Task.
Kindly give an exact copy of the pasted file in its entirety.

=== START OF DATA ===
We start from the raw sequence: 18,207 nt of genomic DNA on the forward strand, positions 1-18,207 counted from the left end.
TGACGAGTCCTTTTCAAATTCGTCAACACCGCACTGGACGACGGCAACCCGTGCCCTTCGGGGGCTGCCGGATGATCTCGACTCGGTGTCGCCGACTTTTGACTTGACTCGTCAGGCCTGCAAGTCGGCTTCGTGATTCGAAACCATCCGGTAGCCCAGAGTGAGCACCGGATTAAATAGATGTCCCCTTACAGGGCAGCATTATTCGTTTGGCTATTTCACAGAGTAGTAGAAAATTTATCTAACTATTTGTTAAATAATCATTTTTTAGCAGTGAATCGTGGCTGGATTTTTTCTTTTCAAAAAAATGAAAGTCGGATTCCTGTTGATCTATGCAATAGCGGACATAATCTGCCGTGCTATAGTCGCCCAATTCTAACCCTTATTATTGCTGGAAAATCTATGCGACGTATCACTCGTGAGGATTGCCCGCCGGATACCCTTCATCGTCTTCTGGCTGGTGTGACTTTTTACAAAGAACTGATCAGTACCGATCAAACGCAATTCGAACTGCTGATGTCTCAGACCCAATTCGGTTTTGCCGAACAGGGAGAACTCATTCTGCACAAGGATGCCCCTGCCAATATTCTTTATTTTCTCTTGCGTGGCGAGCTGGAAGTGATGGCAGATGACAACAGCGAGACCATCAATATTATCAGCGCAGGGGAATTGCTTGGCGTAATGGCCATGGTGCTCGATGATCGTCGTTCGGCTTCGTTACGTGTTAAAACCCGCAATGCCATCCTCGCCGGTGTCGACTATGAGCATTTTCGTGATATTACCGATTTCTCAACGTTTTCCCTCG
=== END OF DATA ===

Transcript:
We start from the raw sequence: 18,207 nt of genomic DNA on the forward strand, positions 1-18,207 counted from the left end.
TGACGAGTCCTTTTCAAATTCGTCAACACCGCACTGGACGACGGCAACCCGTGCCCTTCGGGGGCTGCCGGATGATCTCGACTCGGTGTCGCCGACTTTTGACTTGACTCGTCAGGCCTGCAAGTCGGCTTCGTGATTCGAAACCATCCGGTAGCCCAGAGTGAGCACCGGATTAAATAGATGTCCCCTTACAGGGCAGCATTATTCGTTTGGCTATTTCACAGAGTAGTAGAAAATTTATCTAACTATTTGTTAAATAATCATTTTTTAGCAGTGAATCGTGGCTGGATTTTTTCTTTTCAAAAAAATGAAAGTCGGATTCCTGTTGATCTATGCAATAGCGGACATAATCTGCCGTGCTATAGTCGCCCAATTCTAACCCTTATTATTGCTGGAAAATCTATGCGACGTATCACTCGTGAGGATTGCCCGCCGGATACCCTTCATCGTCTTCTGGCTGGTGTGACTTTTTACAAAGAACTGATCAGTACCGATCAAACGCAATTCGAACTGCTGATGTCTCAGACCCAATTCGGTTTTGCCGAACAGGGAGAACTCATTCTGCACAAGGATGCCCCTGCCAATATTCTTTATTTTCTCTTGCGTGGCGAGCTGGAAGTGATGGCAGATGACAACAGCGAGACCATCAATATTATCAGCGCAGGGGAATTGCTTGGCGTAATGGCCATGGTGCTCGATGATCGTCGTTCGGCTTCGTTACGTGTTAAAACCCGCAATGCCATCCTCGCCGGTGTCGACTATGAGCATTTTCGTGATATTACCGATTTCTCAACGTTTTCCCTCG